4. Damage Caused by Heavy Torque

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As you have seen, I selected fairly thick workpieces to build the custom components for the PCB shear motor attachment. And, I used high-quality stainless steel screws and bolts.

Have you guessed the points of failure in the motor-driven shear? As you’re about to read, it ends in disaster.

Testing

Before building the foot-switch control circuit, I wired up the motor directly to a bench power supply for a few test runs. This gave me complete control over voltage and current limits, as well as an instant-off switch. The test runs consisted of:

In each case, I noted performance, noise, speed, and current consumption. It looked like a winner!

Although current consumption rose from 50 mA to 250 mA when testing it on a short-length of breadboard, the motorized shear appeared to handle it satisfactorily. It seemed ready to cut an actual panelized circuit board with no holes and a length of 2.8 inches.

The machine started out just fine. The PCB flexed slightly (as expected) when the blades made contact. The current climbed to 800 mA @ 24V. The motor slowed, but didn’t completely stall. The noise seemed to change pitch and I could sense forces building up until...

***BAM***

There was this horrible noise and the motor case started rotating. Clearly, something had broken, but I couldn’t tell what.

Incomplete Shear

A partially sheared PCB.

A partially sheared PCB.

The PCB shows only the beginning of shearing. It got about halfway across. That’s really lame.

Broken Screws

Motor mount separated from planetary gearbox.

Motor mount separated from planetary gearbox.

The motor case was rotating because it disconnected from the motor mount. Rather than the motor shaft rotating, the motor case rotated and the shaft stayed fixed.

Four 2 mm screws sheared off the motor mount.

Four 2 mm screws sheared off the motor mount.

The motor mount is held to the gearbox case with four tiny little 2 mm diameter screws. All four screws were sheared flush.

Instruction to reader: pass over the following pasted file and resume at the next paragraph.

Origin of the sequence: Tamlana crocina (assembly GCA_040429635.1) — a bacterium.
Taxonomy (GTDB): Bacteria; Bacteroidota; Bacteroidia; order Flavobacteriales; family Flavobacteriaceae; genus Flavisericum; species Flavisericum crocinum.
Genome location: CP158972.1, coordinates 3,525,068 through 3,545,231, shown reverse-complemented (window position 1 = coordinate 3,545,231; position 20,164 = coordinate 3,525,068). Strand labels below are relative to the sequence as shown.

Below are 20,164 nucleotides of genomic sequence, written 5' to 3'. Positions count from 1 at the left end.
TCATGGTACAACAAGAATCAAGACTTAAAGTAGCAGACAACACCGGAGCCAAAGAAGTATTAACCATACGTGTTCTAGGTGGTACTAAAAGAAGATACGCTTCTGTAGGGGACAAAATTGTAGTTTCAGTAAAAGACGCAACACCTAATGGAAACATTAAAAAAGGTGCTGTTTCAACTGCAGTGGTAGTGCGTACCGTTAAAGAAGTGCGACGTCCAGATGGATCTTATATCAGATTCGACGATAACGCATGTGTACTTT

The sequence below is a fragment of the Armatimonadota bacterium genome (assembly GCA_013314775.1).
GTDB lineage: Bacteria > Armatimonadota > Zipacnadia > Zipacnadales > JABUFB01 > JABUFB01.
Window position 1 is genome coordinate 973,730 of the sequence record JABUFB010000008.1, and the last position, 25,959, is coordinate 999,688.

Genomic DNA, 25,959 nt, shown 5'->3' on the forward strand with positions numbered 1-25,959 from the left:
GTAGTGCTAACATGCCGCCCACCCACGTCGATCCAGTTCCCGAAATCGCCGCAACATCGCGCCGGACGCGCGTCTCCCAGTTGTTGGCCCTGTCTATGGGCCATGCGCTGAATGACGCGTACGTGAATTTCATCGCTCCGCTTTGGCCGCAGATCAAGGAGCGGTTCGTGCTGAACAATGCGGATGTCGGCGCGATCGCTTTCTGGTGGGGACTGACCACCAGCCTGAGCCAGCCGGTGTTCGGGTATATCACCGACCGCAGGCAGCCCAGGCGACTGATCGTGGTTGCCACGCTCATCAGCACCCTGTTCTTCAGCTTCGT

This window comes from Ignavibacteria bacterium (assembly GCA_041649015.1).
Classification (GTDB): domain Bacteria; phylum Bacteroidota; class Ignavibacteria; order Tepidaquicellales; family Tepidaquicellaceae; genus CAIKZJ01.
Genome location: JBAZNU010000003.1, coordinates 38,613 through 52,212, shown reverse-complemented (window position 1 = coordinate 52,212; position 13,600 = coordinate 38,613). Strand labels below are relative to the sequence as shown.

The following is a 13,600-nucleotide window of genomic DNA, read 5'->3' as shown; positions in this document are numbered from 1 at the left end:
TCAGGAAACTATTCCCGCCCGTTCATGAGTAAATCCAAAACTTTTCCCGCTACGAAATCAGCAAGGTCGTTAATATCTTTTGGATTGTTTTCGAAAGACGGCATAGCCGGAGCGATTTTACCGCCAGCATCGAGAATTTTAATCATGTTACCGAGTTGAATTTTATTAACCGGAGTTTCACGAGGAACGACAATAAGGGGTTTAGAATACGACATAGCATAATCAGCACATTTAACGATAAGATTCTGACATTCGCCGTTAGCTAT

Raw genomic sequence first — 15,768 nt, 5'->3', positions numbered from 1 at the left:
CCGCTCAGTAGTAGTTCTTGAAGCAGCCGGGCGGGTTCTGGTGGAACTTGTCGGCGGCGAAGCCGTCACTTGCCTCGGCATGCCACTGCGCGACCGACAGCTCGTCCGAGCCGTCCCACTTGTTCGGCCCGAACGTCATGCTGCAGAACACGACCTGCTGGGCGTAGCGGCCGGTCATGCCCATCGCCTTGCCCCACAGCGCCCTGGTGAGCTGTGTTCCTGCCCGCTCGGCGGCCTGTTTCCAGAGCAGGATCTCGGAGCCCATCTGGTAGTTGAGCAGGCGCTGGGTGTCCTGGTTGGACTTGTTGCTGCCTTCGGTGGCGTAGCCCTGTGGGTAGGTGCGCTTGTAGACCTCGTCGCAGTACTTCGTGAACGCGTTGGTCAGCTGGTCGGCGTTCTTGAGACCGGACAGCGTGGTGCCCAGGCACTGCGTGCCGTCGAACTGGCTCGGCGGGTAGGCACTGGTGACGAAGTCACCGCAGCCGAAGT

This is awful. Who makes a 2178:1 gearhead that is held together by four tiny screws? I mean, the motor mount bolt holes are twice that diameter. If anything should be designed to break, it should be the externally accessible bolts.

Obviously I used this motor beyond its specifications. But, it was being driven at the rated voltage and it didn’t stall -- it self destructed.

At that point in the inspection, it appeared that the motor could be made to work again if the screws were replaced. Sadly, screw extractors don’t seem to be available in such small sizes. And I can’t get a grip on the screws because they’re flush and slightly contaminated with gearbox grease. I dare not drill them out for fear of getting metal shavings into the gears.

I suppose I could simply epoxy the motor mount onto the gearbox case. But, that seems like such an amateurish repair.

Oh no! Twisted Shaft

At least I could take comfort in knowing that none of the parts I machined were damaged. That is, until I tried to remove the coupler from the gearbox shaft to make motor repairs.

A 0.050-inch hex key with a twisted end.

A 0.050-inch hex key with a twisted end.

My first clue that other damage had occurred was the set screws refused to budge -- even after applying enough force to twist the hex key. Of course, eventually the set screws became stripped from repeated attempts to loosen them.

Motor shaft flat twisted away from set screws.

Motor shaft flat twisted away from set screws.

Looking into the coupler, I saw that the flat portion of the motor shaft no longer lined up with the set screws that originally pressed against it. Were the set screws forced back into the brass coupler? Are the ends of the set screws sheared or smeared inside the hole?

It’s worse than that, it’s dead Jim!

Even after drilling out the set screws, the shaft still needed to be pounded out with a hammer and steel rod.

Damaged motor shaft twisted and grooved.

Damaged motor shaft twisted and grooved.

I could hardly believe my eyes. The stainless steel shaft is torsionally twisted with deep gouges from the set screws. Although the motor still functions, it is beyond my ability to restore to factory condition.

Kirk Charles points out that the setscrew gouges could have been avoided by using a clamp-style coupler (see McMaster-Carr #3084K31 or #9800T1). I have a somewhat similar example on this website, but the clamp holds the motor rather than the shaft. Still, the principle is the same. Depending on the situation, clamping can be more effective and less damaging than set screws.

Another way that the gouges could have been avoided would have been to use larger set screws. I was lazy when I selected #4-40 screws, instead of going upstairs to find that I had #10-32 set screws available.

Future

Fortunately, there is no apparent damage to the Micro-Mark miniature shear. This is not surprising, given that the shear is capable of cutting through a 1/16 inch PCB when driven using the manual lever.

If I ever try this again, clearly it will require a larger motor with thicker output shaft. However, at this point, I’m going to shelve the project.